Derek Jarman

Derek Jarman

British avant-garde director, artist and screenwriter.
Date of Birth: 31.01.1942
Country: Great Britain

Biography of Derek Jarman

Derek Jarman was a British avant-garde director, artist, and screenwriter. He was born in London on January 31, 1942. Jarman studied at the Royal University of London from 1961 and attended the Slade School of Fine Art at University College London from 1963. In 1970, he entered the film industry as a renowned theater set designer, working as an artist on Ken Russell's film "The Devils". From 1971, Jarman began directing his own short films, using Super 8mm film. He made 17 short films before releasing his first feature film, "Sebastiane," in 1976. Throughout his life, Jarman continued to use the Super 8mm format in some of his full-length films. "Sebastiane" was a controversial film in 1970s Britain, portraying the life of Saint Sebastian from a positive perspective on homosexuality. It was also notable for being the first film entirely in Latin. The film's music was composed by Brian Eno, who would go on to collaborate frequently with Jarman.
Notable Works and Collaboration

Derek Jarman

Jarman's next significant work was the cult film "Jubilee" released in 1978. Set in the punk rock culture, the film tells the story of Queen Elizabeth I traveling through time to a dystopian and chaotic 20th century. "Jubilee" is considered the first British "punk film" and featured appearances by Toyah Willcox, Pamela Rooke, Nell Campbell, Adam Ant, and bands such as Siouxsie and the Banshees and The Slits. In 1979, Jarman adapted Shakespeare's play "The Tempest" into film. For the next seven years, he continued to make short films, raising funds for his next feature film, "Caravaggio". The film, released in 1986, focuses on the life of Italian artist Caravaggio and owes its release to the television company Channel 4. From this point onwards, almost all of Jarman's films were produced with the help of television companies and were showcased on television. "Caravaggio" also marked the beginning of Jarman's collaboration with actress Tilda Swinton.
Public Figure and Impact

On December 22, 1986, Jarman was diagnosed with HIV. Since the early 1980s, he was one of the few public figures in the UK who did not hide his homosexuality and drew attention to the issues surrounding AIDS. Despite the difficulties faced during the creation of "Caravaggio," Jarman returned to using Super 8mm film for his movies "Imagining October" and "A Conversation with an Angel" in the 1980s. During this time, Jarman also actively directed and produced music videos for various groups and musicians, including Throbbing Gristle, Orange Juice, Marc Almond, The Smiths, Matt Fretton, and Pet Shop Boys. In 1988, he released the film "The Last of England," which explored the dramatic changes in modern British life. Jarman received the Teddy Award for this film.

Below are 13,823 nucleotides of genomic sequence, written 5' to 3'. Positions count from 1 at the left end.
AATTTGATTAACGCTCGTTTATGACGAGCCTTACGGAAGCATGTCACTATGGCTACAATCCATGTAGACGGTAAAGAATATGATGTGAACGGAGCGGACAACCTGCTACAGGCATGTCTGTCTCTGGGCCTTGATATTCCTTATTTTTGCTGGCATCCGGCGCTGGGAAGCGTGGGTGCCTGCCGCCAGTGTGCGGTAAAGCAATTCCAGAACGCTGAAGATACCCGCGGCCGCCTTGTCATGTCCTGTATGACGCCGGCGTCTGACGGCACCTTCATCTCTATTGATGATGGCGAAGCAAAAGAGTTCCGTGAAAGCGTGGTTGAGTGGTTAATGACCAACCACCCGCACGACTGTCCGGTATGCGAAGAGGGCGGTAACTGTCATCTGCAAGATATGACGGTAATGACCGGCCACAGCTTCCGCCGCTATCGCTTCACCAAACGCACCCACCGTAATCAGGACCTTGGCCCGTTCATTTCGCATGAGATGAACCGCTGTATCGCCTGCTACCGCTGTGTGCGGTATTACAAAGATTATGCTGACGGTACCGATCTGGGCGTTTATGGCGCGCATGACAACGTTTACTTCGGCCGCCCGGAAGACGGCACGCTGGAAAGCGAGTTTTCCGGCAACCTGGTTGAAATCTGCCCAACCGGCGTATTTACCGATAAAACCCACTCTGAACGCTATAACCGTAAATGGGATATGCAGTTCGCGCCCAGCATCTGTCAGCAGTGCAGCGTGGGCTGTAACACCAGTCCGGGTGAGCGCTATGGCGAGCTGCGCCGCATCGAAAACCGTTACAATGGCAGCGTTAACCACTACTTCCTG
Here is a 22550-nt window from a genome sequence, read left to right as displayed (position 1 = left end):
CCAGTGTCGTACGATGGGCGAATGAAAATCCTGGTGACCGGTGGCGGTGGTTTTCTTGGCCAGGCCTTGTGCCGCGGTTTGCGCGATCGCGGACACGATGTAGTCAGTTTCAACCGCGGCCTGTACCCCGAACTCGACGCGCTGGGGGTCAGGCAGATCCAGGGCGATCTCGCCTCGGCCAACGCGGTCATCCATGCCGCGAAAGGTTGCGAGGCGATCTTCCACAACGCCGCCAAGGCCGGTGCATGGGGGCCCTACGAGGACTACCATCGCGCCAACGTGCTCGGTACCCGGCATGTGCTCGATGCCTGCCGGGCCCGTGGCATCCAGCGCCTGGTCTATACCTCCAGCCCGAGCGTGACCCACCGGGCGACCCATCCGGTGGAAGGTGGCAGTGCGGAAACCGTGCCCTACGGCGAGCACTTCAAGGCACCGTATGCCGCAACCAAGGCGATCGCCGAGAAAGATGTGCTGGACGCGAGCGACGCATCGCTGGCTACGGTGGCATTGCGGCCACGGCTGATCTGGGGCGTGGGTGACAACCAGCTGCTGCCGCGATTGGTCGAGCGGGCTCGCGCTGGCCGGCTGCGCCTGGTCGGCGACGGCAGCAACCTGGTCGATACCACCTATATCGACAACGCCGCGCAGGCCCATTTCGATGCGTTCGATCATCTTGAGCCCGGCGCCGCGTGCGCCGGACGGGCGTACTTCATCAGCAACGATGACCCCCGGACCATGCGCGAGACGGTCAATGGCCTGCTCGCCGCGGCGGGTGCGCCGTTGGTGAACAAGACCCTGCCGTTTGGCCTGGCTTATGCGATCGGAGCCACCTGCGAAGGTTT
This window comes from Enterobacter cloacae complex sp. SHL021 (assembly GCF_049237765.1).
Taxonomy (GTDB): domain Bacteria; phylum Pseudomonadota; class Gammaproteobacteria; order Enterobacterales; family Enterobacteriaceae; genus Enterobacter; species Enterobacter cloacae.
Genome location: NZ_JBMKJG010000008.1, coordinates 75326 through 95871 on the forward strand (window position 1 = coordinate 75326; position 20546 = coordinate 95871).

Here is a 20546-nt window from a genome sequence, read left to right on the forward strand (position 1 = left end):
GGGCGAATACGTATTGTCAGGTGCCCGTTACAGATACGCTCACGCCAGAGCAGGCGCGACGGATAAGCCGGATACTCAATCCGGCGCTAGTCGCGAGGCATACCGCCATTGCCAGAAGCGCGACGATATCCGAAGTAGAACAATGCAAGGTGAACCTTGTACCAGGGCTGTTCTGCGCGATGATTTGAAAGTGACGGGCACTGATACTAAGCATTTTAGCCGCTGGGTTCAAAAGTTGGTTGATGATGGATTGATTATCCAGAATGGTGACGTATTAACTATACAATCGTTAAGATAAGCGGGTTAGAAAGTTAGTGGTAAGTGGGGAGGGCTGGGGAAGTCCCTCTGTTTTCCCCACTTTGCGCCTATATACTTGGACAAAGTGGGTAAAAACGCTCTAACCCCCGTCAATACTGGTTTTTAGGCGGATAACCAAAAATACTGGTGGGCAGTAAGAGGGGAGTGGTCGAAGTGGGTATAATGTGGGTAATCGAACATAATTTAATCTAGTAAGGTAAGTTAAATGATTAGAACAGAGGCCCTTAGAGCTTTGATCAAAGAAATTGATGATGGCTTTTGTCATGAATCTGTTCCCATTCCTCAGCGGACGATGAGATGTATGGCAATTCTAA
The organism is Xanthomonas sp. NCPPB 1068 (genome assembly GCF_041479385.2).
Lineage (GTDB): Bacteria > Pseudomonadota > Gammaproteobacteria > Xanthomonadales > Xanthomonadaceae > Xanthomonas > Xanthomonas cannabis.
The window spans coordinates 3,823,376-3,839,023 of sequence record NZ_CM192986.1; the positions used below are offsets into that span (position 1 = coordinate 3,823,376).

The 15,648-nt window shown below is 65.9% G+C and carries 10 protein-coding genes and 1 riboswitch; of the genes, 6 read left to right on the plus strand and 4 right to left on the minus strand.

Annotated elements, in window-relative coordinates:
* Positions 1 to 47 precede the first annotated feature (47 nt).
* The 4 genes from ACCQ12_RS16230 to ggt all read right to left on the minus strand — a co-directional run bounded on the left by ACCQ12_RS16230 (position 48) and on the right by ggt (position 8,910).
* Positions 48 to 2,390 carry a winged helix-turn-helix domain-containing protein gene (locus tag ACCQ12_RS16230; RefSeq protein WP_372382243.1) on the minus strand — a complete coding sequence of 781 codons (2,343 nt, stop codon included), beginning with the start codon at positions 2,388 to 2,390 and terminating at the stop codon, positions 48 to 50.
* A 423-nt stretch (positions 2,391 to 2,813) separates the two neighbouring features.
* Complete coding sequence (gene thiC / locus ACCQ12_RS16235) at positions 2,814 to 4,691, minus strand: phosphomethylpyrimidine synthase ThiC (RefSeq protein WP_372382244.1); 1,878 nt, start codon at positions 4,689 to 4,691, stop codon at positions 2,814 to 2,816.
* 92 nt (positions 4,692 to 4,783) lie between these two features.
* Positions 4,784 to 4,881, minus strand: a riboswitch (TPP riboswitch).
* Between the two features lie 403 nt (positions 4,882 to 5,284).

Final Years and Legacy

While working on the films "War Requiem" and "The Garden," Jarman became seriously ill. Although his illness did not hinder the completion of these films, he only managed to create three more films. In 1991, Jarman adapted Christopher Marlowe's play "Edward II," which addressed the issues of homosexuality and is considered his most radical film on the subject. He followed this with a pseudo-biographical drama about the life of philosopher Ludwig Wittgenstein titled "Wittgenstein." Jarman's last film, "Blue," was made in 1993 when he was already blind and dying from AIDS. The film premiered on the British television channel Channel 4 in collaboration with BBC Radio 3, with the visual and audio components broadcast simultaneously. Jarman passed away on February 19, 1994. Shortly after his death, a compilation of his short films with a soundtrack by Brian Eno, titled "The Angelic Conversation," was released.

© BIOGRAPHS